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TentHunter
04-11-2013, 12:58 PM
My whole family loves Indian cuisine. There's a classic Indian dish both of my kids really love and I can't recall ever seeing anyone post it here.


Tandori Chicken


Since a traditional Tandoor oven uses charcoal and high heat to impart a slight smoky flavor, a pellet-fired grill should work really well.


So, who wants to give it a try? C'mon... don't be Tandoori Chicken! ;)

RickB
04-11-2013, 03:03 PM
I made tandorri chicken a few years back and as I remember trying to find all the spices is near impossible. Not promising anything but let me check my local markets. A lot more spices are available these days.

SoDakSmokerGolfer
04-11-2013, 05:01 PM
I made this a while back... You can make some really nice tandoori chicken on the MAK. Here is the recipe:

Tandoori chicken

4 cloves
1 bay leaf
7 cardamom pods
2 tablespoons each cumin and coriander seeds
1 teaspoon peppercorns
half a stick cinnamon
1-2 garlic gloves
fresh ginger
1-2 deseeded hot green or red chilies per chicken.
Lemon and lime
Plain yogurt
Whole chicken
Red food color

More or less you add all of the spices to the yogurt (a spice grinder works well here), let the chicken soak in the yogurt for a few hours, not too long as it will turn the chicken to mush. I cooked mine at 275 for about an hour then kicked up to 400 to get a bit of a char on the outside. Here are some pics

2048
2049
2050
2051
2052

RickB
04-11-2013, 05:16 PM
I made this a while back... You can make some really nice tandoori chicken on the MAK. Here is the recipe:

Tandoori chicken

4 cloves
1 bay leaf
7 cardamom pods
2 tablespoons each cumin and coriander seeds
1 teaspoon peppercorns
half a stick cinnamon
1-2 garlic gloves
fresh ginger
1-2 deseeded hot green or red chilies per chicken.
Lemon and lime
Plain yogurt
Whole chicken
Red food color

More or less you add all of the spices to the yogurt (a spice grinder works well here), let the chicken soak in the yogurt for a few hours, not too long as it will turn the chicken to mush. I cooked mine at 275 for about an hour then kicked up to 400 to get a bit of a char on the outside. Here are some pics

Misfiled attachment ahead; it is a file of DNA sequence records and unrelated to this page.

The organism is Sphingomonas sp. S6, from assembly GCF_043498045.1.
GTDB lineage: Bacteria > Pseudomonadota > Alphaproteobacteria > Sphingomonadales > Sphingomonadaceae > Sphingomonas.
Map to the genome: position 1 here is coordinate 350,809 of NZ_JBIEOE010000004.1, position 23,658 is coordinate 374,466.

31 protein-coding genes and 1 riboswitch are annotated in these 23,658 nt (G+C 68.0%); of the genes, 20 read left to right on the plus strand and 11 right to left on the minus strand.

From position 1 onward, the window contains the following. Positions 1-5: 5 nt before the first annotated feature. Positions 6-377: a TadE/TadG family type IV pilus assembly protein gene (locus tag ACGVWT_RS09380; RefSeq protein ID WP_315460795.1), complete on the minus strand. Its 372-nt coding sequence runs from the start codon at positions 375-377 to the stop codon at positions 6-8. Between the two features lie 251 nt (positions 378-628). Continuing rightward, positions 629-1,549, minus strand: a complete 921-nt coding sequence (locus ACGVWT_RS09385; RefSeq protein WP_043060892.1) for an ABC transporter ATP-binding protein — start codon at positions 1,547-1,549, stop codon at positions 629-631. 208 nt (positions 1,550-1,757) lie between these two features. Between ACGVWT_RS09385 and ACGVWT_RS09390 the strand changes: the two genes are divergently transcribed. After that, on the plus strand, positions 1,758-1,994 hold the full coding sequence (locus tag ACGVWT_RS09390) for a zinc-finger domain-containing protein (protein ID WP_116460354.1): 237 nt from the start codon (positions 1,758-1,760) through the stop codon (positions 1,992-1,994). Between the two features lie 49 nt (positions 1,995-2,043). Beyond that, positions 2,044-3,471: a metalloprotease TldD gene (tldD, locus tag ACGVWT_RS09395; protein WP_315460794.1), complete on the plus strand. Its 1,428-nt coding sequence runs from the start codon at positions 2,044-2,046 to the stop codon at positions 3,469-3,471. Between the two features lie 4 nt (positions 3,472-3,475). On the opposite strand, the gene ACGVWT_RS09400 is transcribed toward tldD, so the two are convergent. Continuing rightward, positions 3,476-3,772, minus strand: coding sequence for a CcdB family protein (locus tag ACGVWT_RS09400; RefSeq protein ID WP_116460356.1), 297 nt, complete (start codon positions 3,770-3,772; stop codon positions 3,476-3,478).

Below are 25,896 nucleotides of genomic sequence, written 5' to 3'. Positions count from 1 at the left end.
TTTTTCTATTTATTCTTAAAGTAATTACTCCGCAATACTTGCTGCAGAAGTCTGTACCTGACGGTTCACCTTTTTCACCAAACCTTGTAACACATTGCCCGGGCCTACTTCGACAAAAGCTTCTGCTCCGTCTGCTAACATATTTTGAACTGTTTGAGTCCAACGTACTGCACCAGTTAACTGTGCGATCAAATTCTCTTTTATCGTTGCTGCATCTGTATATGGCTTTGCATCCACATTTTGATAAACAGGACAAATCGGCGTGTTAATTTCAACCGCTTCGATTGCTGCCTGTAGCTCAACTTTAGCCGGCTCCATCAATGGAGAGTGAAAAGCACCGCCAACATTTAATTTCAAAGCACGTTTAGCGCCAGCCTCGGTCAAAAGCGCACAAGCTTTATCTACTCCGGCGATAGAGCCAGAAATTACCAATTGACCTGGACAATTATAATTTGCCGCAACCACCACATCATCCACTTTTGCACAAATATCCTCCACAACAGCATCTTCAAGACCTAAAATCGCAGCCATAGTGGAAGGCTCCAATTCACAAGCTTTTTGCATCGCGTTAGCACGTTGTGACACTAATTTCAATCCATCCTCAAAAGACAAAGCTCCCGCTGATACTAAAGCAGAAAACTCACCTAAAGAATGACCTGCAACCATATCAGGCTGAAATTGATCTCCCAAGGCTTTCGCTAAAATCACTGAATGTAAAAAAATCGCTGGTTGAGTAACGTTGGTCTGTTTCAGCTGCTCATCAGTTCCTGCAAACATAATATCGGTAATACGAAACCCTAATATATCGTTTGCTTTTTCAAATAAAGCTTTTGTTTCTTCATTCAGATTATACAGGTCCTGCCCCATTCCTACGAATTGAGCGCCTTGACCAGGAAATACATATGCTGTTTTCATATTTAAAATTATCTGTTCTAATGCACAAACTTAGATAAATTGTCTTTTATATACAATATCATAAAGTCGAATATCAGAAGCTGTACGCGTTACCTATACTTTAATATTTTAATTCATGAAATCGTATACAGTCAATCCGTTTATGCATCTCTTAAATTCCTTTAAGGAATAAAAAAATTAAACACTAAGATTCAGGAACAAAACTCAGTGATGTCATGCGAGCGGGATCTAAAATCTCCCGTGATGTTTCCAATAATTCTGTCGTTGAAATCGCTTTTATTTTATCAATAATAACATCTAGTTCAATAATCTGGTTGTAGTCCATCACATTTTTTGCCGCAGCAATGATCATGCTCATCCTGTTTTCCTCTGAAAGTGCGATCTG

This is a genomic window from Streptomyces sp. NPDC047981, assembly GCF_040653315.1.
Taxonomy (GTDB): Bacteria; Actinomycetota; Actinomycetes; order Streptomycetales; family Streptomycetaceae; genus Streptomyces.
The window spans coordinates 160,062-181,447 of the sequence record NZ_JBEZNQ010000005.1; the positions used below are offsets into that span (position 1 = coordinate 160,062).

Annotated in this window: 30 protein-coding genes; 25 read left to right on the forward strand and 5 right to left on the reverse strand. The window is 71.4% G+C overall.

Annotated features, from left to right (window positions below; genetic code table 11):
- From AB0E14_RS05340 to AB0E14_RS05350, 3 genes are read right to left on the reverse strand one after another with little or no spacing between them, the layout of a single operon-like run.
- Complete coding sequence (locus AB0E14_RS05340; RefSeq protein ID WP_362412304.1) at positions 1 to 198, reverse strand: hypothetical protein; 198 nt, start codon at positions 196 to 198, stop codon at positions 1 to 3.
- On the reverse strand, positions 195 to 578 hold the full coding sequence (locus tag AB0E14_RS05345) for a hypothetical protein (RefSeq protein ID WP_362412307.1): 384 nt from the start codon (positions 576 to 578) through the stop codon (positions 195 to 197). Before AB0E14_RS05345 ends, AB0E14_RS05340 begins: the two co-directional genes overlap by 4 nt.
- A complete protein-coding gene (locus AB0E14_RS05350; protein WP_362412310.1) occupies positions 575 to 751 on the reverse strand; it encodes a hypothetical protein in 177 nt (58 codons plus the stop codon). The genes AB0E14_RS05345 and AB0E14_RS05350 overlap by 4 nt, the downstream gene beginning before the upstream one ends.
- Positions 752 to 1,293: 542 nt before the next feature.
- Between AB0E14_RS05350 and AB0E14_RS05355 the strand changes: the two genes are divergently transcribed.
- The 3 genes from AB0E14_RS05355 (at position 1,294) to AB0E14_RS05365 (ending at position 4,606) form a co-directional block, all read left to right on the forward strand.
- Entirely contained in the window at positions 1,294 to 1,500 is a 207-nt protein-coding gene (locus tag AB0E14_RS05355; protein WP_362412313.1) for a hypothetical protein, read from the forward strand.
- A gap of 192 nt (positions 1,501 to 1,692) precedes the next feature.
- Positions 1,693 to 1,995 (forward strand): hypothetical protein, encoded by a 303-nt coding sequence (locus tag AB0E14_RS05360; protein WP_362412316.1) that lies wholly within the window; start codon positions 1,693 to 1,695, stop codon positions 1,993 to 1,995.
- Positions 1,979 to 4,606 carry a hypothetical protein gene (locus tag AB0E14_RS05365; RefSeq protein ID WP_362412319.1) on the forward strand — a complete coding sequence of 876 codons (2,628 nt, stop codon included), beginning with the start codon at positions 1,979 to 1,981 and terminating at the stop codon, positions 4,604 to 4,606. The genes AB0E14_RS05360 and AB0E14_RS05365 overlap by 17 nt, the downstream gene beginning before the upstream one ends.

2048
2049
2050
2051
2052

Yep..thats how I remember it!

TentHunter
04-11-2013, 05:44 PM
I made tandorri chicken a few years back and as I remember trying to find all the spices is near impossible.

Great point, Rick!

For those unfamiliar with Indian cooking, some recipes might call for spices which are unfamiliar to you. Here's a couple of hints:

First, you do NOT have to go out hunting for the spices and spend a lot of money. Some are simply called by other names and you probably already have spices in your cupboard that will work just fine!

Ghee - is clarified butter.

Garam Masala Is a ground spice mix typically consisting of Pepper, Cloves, Cinnamon, Cumin & Cardamom. You can usually find it with the spices in your grocery store. There are hundreds of recipes on the web for it.

An easy substitute: Equal parts ground Allspice & regular store-bought Chili Powder (which contains Cumin).


Jeera or Shah Jeera - Cumin Seeds

Cardamom - Substitute with 1/2 the amount of nutmeg.

Red "Kashmiri" Chili Powder Sometimes called Degi Mirch - it's a fairly mild, bright red chili powder (rating only about 2000 scoville units). It's nowhere near as hot as Cayenne (50,000 S.U.) and is often used more for color than for heat.

Easy substitute: Mix 4 TBS Red Paprika + 1/2 tsp ground Cayenne Pepper.


Ginger Paste/Garlic Paste - Exactly what it sounds like. It's just garlic and/or ginger ground into a paste. I often just mix equal amounts of Garlic & Ginger powder and a bit of water into a paste, and it works fine.


Kasuri Methi = Fenugreek Leaves - A mildly bitter herb that tastes & smells like Maple.

Substitute: A bit of Maple Flavor or Maple syrup, or 1/2 the amount of ground Fennel seeds (which is also common to Indian Cuisine).


Red or Green Chilies - Most typically in the U.S. you'd use Serrano or Tai chilies. Red Cayenne (dried or fresh) are also used and jalapenos are fine if that's what's available.


Hope this helps!

Cliff

TentHunter
04-11-2013, 06:37 PM
I made this a while back... You can make some really nice tandoori chicken on the MAK.
http://www.pelletsmoking.com/attachments/cook-25/2052d1351388186t-cook-tandoori-chicken-imageuploadedbytapatalk1365724892-427271-jpg


YUM!!! I don't see that listed in the gallery, so I'm glad it got posted here.

Killer job on that!

mdsujaan
05-15-2013, 01:46 PM
tandoori chicken is so yummy

roburado
08-24-2013, 05:12 AM
I have wanted to do MAK tandoori chicken!

dnpina
11-18-2013, 01:23 PM
REd and green can be pretty vague. Thanks.
dan

TentHunter
11-18-2013, 02:37 PM
what kind of chilis exactly?

REd and green can be pretty vague. Thanks.
dan

Yes, that is a good point. Many Indian recipes are vaugue on stuff like that.

Typically in the U.S. Serrano or green Tai chilis are used in Indian cooking. Red Cayenne chilis (fresh and dried) are also often used. Jalapenos are fine if that's what's available.

hariandro001
02-20-2017, 11:24 PM
My whole family loves Indian cuisine. There's a classic Indian dish both of my kids really love and I can't recall ever seeing anyone post it here.


Tandori Chicken
You told to heat in high temperature then how much time we should heat chicken normal that of tandoori or more time to get smoky flavor? specify that and adding ghee will be better in that ??. what is ur opinion on that??


Since a traditional Tandoor oven uses charcoal and high heat to impart a slight smoky flavor, a pellet-fired grill should work really well.


So, who wants to give it a try? C'mon... don't be Tandoori Chicken! ;)
How much heat we should give i mean for how much time interval and adding ghee will be better or not?? give me ur opinion on that..